Frederick Engels
Ludwig Feuerbach and the End of Classical German Philosophy



In the preface to A Contribution to the Critique of Political Economy, published in Berlin, 1859, Karl Marx relates how the two of us in Brussels in the year 1845 set about: “to work out in common the opposition of our view” — the materialist conception of history which was elaborated mainly by Marx — to the ideological view of German philosophy, in fact, to settle accounts with our erstwhile philosophical conscience. The resolve was carried out in the form of a criticism of post-Hegelian philosophy. The manuscript, two large octavo volumes, had long reached its place of publication in Westphalia when we received the news that altered circumstances did not allow of its being printed. We abandoned the manuscript to the gnawing criticism of the mice all the more willingly as we had achieved our main purpose — self-clarification!

Since then more than 40 years have elapsed and Marx died without either of us having had an opportunity of returning to the subject. We have expressed ourselves in various places regarding our relation to Hegel, but nowhere in a comprehensive, connected account. To Feuerbach, who after all in many respects forms an intermediate link between Hegelian philosophy and our conception, we never returned.

In the meantime, the Marxist world outlook has found representatives far beyond the boundaries of Germany and Europe and in all the literary languages of the world. On the other hand, classical German philosophy is experiencing a kind of rebirth abroad, especially in England and Scandinavia, and even in Germany itself people appear to be getting tired of the pauper’s broth of eclecticism which is ladled out in the universities there under the name of philosophy.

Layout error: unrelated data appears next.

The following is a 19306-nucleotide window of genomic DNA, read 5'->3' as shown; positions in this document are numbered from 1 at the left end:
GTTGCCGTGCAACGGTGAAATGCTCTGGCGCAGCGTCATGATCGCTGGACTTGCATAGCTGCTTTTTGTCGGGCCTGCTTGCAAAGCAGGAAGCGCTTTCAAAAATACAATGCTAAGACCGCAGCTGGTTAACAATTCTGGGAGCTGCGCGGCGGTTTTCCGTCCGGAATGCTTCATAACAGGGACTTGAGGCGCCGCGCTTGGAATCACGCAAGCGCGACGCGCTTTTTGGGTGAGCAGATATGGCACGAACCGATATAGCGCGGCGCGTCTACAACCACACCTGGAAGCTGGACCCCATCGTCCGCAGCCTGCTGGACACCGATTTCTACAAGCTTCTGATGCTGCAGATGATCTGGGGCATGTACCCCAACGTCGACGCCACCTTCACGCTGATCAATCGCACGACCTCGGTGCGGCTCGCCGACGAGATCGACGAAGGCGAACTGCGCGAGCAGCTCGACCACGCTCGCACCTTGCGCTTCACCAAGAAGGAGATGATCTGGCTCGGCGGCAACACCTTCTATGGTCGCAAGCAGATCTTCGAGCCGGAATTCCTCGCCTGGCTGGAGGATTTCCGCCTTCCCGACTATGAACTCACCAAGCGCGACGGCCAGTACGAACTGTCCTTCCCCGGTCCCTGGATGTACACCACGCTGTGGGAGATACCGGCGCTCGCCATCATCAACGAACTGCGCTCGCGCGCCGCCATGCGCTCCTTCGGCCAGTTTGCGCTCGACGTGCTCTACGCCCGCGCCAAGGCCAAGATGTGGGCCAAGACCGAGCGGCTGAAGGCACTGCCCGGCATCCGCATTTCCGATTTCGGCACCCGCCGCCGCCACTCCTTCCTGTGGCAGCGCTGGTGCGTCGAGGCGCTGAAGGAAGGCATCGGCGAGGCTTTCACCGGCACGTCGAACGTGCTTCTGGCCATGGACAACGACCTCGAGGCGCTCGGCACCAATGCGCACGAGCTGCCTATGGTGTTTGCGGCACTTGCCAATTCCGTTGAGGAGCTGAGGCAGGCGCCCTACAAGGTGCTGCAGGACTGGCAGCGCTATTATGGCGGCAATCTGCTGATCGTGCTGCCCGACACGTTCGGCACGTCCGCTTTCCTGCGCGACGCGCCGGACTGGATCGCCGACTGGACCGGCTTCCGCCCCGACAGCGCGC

In these circumstances, a short, coherent account of our relation to the Hegelian philosophy, of how we proceeded, as well as of how we separated, from it, appeared to me to be required more and more. Equally, a full acknowledgement of the influence which Feuerbach, more than any other post-Hegelian philosopher, had upon us during our period of storm and stress, appeared to me to be an undischarged debt of honor. I therefore willingly seized the opportunity when the editors of Neue Zeit asked me for a critical review of Starcke’s book on Feuerbach. My contribution was published in that journal in the fourth and fifth numbers of 1886 and appears here in revised form as a separate publication.

Before sending these lines to press, I have once again ferreted out and looked over the old manuscript of 1845–46 [The German Ideology].

The section dealing with Feuerbach is not completed. The finished portion consists of an exposition of the materialist conception of history which proves only how incomplete our knowledge of economic history still was at that time. It contains no criticism of Feuerbach’s doctrine itself; for the present purposes, therefore, it was unusable. On the other hand, in an old notebook of Marx’s I have found the 11 Theses on Feuerbach, printed here as an appendix.

These are notes hurriedly scribbled down for later elaboration, absolutely not intended for publication, but invaluable as the first document in which is deposited the brilliant germ of the new world outlook.

Frederick Engels
February 21, 1888


Part 1: Hegel